Civilian (who has been asked to luncheon at outlying fort). "I SAY, YOU KNOW, I CAN'T POSSIBLY LAND BY THAT ABSURD LITTLE LADDER."



["In view of the fact that M.C. is also the abbreviation for 'Military Cross' ... it has been recommended that the abbreviations for the degrees of Bachelor of Surgery and Master of Surgery be altered from B.C. and M.C. to B.Ch. and M.Ch."]

In view of the fact that P.M. is also the abbreviation for Prime Minister and Post-Mortem, the London and North-Western Railway recommend that in future the abbreviation for afternoon be A.L. (After Luncheon).

In view of the fact that (as every schoolboy knows) D.D. is also the abbreviation for Double Donkey, the Upper House of Convocation recommend that in future the abbreviation for Doctor of Divinity be Doc. Div.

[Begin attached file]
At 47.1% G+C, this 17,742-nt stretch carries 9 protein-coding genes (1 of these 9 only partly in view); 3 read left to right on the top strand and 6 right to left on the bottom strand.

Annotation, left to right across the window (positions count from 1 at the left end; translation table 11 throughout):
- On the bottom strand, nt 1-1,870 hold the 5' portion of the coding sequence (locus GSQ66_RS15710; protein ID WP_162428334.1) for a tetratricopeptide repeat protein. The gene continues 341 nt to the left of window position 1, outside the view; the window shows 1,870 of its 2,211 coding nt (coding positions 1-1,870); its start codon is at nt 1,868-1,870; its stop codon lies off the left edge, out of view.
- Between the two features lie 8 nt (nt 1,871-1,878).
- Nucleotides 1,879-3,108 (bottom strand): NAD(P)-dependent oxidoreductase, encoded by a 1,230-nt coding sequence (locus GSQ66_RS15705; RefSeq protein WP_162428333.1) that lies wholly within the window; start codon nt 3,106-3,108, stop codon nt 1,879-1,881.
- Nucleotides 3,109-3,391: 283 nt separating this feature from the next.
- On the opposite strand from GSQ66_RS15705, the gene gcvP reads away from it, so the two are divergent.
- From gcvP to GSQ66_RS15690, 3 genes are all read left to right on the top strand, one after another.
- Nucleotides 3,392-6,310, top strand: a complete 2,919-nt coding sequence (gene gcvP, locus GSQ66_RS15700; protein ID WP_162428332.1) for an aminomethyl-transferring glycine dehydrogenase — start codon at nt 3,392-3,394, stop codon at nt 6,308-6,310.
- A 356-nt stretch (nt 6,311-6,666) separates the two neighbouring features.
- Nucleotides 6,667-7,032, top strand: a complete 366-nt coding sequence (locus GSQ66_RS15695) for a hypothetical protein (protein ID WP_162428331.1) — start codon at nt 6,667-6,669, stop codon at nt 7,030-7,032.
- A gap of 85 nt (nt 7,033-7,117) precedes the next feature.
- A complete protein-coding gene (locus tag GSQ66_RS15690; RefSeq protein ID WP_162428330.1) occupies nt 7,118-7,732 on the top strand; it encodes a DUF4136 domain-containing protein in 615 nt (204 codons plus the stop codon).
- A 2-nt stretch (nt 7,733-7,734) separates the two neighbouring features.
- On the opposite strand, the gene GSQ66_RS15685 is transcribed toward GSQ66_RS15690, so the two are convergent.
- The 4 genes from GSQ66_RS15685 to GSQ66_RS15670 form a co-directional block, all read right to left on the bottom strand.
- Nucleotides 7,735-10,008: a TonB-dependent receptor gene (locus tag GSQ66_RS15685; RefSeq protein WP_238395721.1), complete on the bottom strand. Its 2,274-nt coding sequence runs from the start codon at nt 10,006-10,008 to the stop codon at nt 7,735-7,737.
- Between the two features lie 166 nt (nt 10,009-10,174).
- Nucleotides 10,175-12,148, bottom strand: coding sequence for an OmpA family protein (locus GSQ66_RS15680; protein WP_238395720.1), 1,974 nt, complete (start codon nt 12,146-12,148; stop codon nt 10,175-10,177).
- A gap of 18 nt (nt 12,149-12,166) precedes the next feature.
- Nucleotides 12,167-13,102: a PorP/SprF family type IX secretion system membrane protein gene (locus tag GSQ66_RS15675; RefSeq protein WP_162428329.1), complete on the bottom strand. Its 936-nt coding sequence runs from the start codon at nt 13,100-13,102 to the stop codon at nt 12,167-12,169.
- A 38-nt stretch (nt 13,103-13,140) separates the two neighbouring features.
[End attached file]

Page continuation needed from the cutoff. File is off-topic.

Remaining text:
In view of the fact that Q.S. is also the abbreviation for Quarter Sessions, the Committee of the Pharmaceutical Society recommend that in future the abbreviation for Quantum Suff. be S.W. (Say When).

"Herbert Spencer made a rough outline of his 'Sympathetic Philosophy' when forty years old."—Weekly Paper.

Alas! he never lived to fill in the details.

[pg 278]


Always at the same point of my railway journey North I drop my paper and wait till a certain trim red-roofed ivy-clad cottage comes into view across the fields to the right. Till yesterday there were two reasons why I should hail this cottage with delight. First of all, it stands where trim cottages are rarer than pit-heads and slag heaps; and, secondly, GEORGE STEPHENSON once lived there. From now onwards, however, I have a third and more compelling reason for respecting the old building. You shall hear.